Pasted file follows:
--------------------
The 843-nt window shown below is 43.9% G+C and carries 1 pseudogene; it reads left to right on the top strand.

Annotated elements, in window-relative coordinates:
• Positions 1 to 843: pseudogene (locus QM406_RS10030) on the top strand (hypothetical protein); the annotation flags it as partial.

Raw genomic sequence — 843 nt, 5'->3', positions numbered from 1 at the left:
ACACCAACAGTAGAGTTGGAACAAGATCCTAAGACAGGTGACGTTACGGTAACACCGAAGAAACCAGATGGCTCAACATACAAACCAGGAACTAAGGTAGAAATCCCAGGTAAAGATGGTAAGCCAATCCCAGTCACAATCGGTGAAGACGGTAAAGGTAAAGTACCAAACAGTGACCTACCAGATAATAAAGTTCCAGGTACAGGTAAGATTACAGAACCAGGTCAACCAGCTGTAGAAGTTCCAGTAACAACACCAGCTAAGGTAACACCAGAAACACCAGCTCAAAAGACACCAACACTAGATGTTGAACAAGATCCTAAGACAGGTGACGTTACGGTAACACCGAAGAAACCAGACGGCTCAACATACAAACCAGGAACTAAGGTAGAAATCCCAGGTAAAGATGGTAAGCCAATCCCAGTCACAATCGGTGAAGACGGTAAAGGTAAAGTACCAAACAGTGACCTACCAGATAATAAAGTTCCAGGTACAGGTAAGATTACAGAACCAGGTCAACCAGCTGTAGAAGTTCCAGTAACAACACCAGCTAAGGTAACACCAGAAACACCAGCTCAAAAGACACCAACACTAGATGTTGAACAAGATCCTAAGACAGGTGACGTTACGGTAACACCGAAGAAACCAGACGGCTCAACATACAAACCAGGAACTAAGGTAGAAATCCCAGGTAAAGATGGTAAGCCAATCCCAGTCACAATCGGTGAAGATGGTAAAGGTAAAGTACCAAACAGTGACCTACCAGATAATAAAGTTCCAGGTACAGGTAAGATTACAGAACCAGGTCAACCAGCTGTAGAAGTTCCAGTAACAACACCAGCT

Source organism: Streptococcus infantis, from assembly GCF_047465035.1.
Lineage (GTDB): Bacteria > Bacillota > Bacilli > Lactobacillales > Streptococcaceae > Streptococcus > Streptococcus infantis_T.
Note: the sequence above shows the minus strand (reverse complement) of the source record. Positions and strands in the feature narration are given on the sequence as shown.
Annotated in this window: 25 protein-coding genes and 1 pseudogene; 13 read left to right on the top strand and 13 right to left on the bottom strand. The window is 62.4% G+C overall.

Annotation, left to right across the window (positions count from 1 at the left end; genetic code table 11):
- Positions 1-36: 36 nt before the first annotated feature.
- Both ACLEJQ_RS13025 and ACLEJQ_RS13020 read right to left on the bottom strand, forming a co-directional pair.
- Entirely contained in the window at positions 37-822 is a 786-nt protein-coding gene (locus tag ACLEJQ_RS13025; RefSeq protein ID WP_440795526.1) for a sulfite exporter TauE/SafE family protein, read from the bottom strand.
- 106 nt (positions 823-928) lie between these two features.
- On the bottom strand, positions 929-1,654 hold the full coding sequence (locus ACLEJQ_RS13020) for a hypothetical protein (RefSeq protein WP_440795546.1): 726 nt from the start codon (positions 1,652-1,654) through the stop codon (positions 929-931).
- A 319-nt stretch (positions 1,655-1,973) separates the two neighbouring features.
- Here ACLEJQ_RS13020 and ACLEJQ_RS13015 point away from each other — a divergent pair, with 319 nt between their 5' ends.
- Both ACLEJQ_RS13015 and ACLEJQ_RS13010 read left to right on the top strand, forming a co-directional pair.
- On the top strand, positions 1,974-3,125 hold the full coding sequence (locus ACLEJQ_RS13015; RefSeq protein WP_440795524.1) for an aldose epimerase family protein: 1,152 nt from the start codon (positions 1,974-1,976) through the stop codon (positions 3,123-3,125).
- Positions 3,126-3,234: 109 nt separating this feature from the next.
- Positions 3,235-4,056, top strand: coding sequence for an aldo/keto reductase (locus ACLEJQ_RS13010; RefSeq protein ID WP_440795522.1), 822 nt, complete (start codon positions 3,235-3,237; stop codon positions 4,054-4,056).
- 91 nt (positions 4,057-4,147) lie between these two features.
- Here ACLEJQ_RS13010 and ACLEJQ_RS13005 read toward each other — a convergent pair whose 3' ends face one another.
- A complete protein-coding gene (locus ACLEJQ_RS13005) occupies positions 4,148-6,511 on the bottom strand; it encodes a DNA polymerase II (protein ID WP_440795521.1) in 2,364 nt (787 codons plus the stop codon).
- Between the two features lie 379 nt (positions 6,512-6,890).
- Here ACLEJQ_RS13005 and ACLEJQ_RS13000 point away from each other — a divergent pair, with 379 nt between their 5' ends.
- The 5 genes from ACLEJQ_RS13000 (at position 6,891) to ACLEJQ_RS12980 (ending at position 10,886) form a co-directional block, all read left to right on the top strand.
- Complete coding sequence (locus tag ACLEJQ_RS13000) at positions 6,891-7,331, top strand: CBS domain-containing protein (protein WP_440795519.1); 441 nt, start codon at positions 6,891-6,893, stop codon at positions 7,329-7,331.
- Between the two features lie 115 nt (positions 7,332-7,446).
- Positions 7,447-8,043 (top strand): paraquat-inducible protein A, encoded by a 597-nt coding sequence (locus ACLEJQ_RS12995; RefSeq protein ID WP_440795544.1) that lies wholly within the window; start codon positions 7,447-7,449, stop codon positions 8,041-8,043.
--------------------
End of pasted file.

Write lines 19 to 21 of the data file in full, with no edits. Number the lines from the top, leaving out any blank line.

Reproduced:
- On the top strand, positions 1,974-3,125 hold the full coding sequence (locus ACLEJQ_RS13015; RefSeq protein WP_440795524.1) for an aldose epimerase family protein: 1,152 nt from the start codon (positions 1,974-1,976) through the stop codon (positions 3,123-3,125).
- Positions 3,126-3,234: 109 nt separating this feature from the next.
- Positions 3,235-4,056, top strand: coding sequence for an aldo/keto reductase (locus ACLEJQ_RS13010; RefSeq protein ID WP_440795522.1), 822 nt, complete (start codon positions 3,235-3,237; stop codon positions 4,054-4,056).